Kang was a baby when his parents moved from South Korea to east Tacoma. He went to the Air Force Academy for two years before deciding that the Navy was a better fit. In addition to his police beat, he’s a public affairs officer with the Navy Reserves.
“I’m not known for having fashion sense,” he said. “That’s why I wear a uniform.”
How’s he able to fit into that uniform?
“I exercise to eat,” he said.
He met his wife, Claire, on a blind date in his senior year at Seattle University.
“A Navy buddy of mine said, ‘Hey, you gotta meet Claire, she’s the roommate of my girlfriend.’ I wasn’t a believer in blind dates and things working out. We went to the Red Robin in Bellingham. She thought I was a giant square. I ended up getting some froufrou milkshake as opposed to getting an adult beverage like everybody else,” he said.
They’ve been married for 18 years.
Their two sons, Cooper, 11, and Carter, 6, give him an excuse to pursue his second childhood.
“I’m already talking about our Disney cruise next year to Alaska. I’m the one going, ‘Oh my gosh, it’s going to be so fun,’ and the boys are, ‘Yeah, yeah, Dad,’” he said.
Kang likes living and working in the same community.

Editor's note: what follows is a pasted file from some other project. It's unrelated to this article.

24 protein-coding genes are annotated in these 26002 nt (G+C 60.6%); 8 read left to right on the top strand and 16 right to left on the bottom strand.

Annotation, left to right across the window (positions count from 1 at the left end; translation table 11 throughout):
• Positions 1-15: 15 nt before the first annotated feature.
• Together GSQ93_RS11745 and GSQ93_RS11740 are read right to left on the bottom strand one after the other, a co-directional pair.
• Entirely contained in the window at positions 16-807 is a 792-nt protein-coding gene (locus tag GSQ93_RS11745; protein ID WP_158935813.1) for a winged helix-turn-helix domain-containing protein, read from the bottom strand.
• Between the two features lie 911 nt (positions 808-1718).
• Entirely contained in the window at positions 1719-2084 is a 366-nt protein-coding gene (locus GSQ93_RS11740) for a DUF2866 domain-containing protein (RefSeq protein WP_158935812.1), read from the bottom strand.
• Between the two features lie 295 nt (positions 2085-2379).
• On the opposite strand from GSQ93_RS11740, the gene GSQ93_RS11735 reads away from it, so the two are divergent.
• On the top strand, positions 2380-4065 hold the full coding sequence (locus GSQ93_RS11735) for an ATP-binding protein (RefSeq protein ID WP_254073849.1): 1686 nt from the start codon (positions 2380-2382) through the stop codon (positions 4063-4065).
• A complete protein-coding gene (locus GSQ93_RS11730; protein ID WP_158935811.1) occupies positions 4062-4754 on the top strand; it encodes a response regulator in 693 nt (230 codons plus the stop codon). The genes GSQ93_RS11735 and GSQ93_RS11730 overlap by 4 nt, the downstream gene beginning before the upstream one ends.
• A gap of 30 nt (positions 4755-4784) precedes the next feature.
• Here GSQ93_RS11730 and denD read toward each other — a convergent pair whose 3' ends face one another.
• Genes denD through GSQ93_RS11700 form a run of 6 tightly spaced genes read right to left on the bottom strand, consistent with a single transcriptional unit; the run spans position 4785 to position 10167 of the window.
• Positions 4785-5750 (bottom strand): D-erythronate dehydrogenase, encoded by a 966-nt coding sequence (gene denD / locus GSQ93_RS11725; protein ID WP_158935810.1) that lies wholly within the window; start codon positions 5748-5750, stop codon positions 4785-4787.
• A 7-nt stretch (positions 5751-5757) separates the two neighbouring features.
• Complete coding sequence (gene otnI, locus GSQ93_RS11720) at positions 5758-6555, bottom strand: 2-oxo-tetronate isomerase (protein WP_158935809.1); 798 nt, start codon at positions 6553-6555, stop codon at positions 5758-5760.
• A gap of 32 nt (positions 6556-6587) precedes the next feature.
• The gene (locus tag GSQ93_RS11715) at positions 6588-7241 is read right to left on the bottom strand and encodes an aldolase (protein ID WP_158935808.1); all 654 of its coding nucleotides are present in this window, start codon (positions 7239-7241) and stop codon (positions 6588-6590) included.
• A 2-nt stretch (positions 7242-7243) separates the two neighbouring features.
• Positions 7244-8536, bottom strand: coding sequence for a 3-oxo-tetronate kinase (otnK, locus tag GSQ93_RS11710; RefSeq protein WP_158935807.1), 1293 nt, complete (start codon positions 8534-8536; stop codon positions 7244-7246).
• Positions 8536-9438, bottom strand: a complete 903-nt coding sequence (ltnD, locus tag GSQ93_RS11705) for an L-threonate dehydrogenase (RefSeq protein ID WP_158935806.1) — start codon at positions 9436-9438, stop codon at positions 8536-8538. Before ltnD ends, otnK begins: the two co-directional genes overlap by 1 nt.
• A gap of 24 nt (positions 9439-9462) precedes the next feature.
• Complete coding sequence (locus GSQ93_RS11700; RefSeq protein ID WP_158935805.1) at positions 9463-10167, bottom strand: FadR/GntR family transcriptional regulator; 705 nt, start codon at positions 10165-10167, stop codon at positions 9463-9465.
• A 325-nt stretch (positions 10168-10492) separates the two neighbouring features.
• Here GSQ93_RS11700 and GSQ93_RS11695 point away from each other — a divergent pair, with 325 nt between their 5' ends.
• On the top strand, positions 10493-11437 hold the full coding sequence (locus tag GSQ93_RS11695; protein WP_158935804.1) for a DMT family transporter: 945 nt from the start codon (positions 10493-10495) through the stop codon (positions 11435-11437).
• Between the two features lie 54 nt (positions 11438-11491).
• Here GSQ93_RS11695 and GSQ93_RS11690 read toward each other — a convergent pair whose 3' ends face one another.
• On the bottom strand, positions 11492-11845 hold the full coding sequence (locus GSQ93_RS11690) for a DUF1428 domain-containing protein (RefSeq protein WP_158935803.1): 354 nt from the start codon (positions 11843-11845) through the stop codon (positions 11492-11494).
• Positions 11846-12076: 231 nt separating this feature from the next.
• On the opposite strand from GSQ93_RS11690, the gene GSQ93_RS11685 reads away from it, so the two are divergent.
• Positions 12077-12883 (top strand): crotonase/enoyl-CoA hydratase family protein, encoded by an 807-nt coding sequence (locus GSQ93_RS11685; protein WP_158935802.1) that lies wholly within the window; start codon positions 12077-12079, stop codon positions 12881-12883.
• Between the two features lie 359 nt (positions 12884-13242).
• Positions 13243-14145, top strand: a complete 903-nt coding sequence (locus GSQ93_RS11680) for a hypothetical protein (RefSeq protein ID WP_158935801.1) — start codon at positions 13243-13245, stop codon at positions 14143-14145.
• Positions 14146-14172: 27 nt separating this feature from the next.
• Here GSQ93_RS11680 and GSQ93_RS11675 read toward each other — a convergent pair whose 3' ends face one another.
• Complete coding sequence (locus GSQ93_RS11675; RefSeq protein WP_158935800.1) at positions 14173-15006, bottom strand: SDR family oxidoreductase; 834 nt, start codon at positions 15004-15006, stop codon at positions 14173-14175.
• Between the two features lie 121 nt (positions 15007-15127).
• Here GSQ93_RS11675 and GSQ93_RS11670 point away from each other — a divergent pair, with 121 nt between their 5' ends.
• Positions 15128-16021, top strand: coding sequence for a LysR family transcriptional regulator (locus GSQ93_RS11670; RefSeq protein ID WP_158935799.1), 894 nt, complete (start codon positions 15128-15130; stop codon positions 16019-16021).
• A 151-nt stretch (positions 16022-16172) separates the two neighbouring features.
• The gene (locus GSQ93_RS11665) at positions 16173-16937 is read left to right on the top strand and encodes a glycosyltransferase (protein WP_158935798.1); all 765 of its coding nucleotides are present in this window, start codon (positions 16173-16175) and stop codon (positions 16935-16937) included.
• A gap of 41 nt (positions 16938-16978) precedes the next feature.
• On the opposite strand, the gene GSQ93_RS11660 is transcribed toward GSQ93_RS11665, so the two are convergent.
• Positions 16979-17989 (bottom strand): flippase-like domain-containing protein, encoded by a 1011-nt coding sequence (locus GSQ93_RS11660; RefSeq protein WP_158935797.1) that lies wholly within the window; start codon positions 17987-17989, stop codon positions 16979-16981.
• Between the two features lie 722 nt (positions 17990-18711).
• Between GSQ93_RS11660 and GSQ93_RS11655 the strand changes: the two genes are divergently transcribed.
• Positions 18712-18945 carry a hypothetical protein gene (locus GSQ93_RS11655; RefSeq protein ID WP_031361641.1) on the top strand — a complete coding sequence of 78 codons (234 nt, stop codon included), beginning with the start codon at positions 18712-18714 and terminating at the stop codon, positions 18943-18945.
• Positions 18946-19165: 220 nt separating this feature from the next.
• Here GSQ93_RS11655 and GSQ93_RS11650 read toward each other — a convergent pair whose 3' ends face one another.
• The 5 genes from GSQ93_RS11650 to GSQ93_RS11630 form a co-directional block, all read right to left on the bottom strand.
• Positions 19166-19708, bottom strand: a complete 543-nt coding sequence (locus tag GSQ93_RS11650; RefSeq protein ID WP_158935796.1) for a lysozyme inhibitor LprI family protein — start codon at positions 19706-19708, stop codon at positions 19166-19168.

“As a parent, it’s great. I can swing by and have lunch with one of the kids and get back to work.”
There he goes, talking about food again.
Andrea Brown: 425-339-3443; firstname.lastname@example.org. Twitter: @reporterbrown.
10 questions with the chief
How is Cheol pronounced?
It’s like Joel with a Ch.
I’ve been called Chloe, Cheryl and Cleo.
Why did you become a police officer?
We have the ability to effect change and help others who may not be able to help themselves. The more demanding and challenging a profession, the more satisfying are the rewards. Knowing that you helped a family in distress, helping to solve a crime and keeping the community safe are some of the greatest rewards of this job.
I want to increase the comfort level for the kids with the officers. We shouldn’t have this stigma that cops are these scary people. I want the kids to come to someone in uniform if they need help or have a question. Even for me, growing up in Tacoma on the east side, we never wanted to go near a cop because it was scary. So let’s change that.